Even at the ground level, local geographical conditions seem to pose several challenges to the building of this city. The master plan admits that a large amount of the Amaravati capital city land falls in a "medium to low flood risk zone" and talks of designing an extensive "water-networked city." Is it that simple? It seems that about 10,000 acres of land will have to be raised by 2 metres at an estimated cost of about Rs 1,500 crore to protect Amaravati from floods in the Krishna River and Kondaveeti Vaagu, a rivulet. Building high rises on a river flood plain is a costly affair because of additional foundation and water-proofing requirements. The opposite bank being hilly and already developed, one would expect a high water table on this side. As the location is just upstream of the Prakasam Barrage, the rise of pollutants in the water is a possibility. Gradually, as the new city grows, urban flooding may become a reality, especially when the river is swollen, as architect Shankar Narayan points out. It has also been reported that the "Singapore government or the private consultants did not conduct any technical studies except for some field visits that lasted a few hours. Baseline studies to collect critical parameters were not carried out". That the CRDA is now planning to conduct soil tests in the Seed Capital area for suitability to build skyscrapers confirms this view.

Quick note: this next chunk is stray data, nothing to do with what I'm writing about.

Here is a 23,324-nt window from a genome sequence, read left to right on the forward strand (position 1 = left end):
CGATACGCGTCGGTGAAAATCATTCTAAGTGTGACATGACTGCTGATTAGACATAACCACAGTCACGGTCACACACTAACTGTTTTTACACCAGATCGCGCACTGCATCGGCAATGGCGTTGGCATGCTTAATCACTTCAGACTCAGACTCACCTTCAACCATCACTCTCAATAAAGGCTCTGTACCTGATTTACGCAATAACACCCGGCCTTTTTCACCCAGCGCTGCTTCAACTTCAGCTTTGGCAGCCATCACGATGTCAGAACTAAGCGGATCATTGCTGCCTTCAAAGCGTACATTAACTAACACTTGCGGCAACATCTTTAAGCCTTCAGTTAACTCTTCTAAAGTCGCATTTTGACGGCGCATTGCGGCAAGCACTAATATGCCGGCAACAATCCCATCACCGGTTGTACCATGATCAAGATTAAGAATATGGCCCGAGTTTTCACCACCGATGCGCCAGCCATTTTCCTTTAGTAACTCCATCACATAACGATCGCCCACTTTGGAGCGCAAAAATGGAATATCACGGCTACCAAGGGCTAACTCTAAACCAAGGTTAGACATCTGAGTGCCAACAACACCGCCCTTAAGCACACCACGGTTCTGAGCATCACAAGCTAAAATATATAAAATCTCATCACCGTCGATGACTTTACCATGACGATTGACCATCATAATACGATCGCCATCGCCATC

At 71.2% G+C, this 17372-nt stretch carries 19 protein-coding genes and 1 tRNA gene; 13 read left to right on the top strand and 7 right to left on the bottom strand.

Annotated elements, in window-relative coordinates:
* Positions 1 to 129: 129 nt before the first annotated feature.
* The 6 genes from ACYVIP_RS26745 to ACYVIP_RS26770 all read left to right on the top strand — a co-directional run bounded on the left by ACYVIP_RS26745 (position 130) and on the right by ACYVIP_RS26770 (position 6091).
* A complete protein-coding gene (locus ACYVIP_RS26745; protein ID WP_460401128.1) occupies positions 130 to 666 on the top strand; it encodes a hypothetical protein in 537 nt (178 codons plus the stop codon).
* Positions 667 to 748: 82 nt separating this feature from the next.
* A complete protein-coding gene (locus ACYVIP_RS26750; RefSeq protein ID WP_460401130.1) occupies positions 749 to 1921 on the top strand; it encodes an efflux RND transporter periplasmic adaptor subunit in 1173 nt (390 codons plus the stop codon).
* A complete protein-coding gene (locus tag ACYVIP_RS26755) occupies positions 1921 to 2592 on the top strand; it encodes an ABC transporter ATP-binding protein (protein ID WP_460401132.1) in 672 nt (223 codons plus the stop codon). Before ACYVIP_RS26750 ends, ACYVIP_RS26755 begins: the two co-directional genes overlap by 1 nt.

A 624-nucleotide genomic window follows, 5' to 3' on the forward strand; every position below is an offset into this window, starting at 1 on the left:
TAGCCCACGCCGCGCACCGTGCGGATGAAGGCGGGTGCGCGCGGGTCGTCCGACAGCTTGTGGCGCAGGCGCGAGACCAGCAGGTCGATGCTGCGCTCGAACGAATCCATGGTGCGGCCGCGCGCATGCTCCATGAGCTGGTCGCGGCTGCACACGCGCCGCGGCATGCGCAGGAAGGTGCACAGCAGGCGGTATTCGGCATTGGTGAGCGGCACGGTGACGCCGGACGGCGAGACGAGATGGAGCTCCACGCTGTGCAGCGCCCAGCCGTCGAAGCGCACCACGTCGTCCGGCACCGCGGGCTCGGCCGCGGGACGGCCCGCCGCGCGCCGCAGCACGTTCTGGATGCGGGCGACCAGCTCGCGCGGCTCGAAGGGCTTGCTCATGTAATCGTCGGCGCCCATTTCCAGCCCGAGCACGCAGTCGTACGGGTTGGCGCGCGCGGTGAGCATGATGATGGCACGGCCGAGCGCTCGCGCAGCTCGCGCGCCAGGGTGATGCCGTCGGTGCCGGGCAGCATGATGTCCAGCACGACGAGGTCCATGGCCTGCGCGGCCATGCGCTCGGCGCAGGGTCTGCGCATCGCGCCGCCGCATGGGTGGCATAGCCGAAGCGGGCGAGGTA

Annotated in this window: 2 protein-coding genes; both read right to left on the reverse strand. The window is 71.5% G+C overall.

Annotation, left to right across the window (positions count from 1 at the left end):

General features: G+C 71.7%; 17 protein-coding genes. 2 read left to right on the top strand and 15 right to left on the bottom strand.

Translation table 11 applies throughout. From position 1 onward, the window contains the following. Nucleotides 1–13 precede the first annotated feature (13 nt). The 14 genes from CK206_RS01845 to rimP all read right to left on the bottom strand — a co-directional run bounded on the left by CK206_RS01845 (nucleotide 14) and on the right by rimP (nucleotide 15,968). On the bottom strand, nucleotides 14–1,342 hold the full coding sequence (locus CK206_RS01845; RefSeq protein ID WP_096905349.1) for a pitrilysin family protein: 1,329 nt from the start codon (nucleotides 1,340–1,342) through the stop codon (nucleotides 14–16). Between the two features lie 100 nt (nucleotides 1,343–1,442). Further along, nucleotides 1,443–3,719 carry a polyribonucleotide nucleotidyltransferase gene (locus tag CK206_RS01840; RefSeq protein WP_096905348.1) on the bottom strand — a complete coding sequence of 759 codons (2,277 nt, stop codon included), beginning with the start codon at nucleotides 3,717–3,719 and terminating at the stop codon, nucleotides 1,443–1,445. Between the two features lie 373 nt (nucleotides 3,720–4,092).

The Singapore companies working on the master plan seem to be seeking 3,000 acres of land in the capital region. In view of this, the Chief Minister's claim that they are providing a free service is highly suspect as the memorandum of understanding (MoU) signed with Singapore is not available in the public domain. (It looks like it has not been provided even under the Right to Information Act.) The issue is now before the National Green Tribunal (NGT). The CRDA commissioner claimed in his counter affidavit that most of the land in the capital area are dry lands according to the revenue records of 1908.8 It is quite ironical that a chief minister and a government that showcase the benefits of IT and e-governance in day-to-day life have no qualms in blatantly trying to mislead the NGT by citing records that are more than a century old.
Finally, one is tempted to comment that the draft master plan documents (at www.crda.ap.gov.in) leave much to be desired in terms of readability. The font is very small and the colour combination dull; many boxes and the map indexes become unreadable on enlarging. This gives rise to a legitimate feeling that this could be a deliberate ploy to serve two purposes - to show that the government is transparent and the documents have been shared with the public; and, more important, at the same time ensure that few should be able to read them, let alone understand them.
(C Ramachandraiah is at the Centre for Economic and Social Studies, Hyderabad)
This article first appeared in the Economic and Political Weekly of September 19, 2015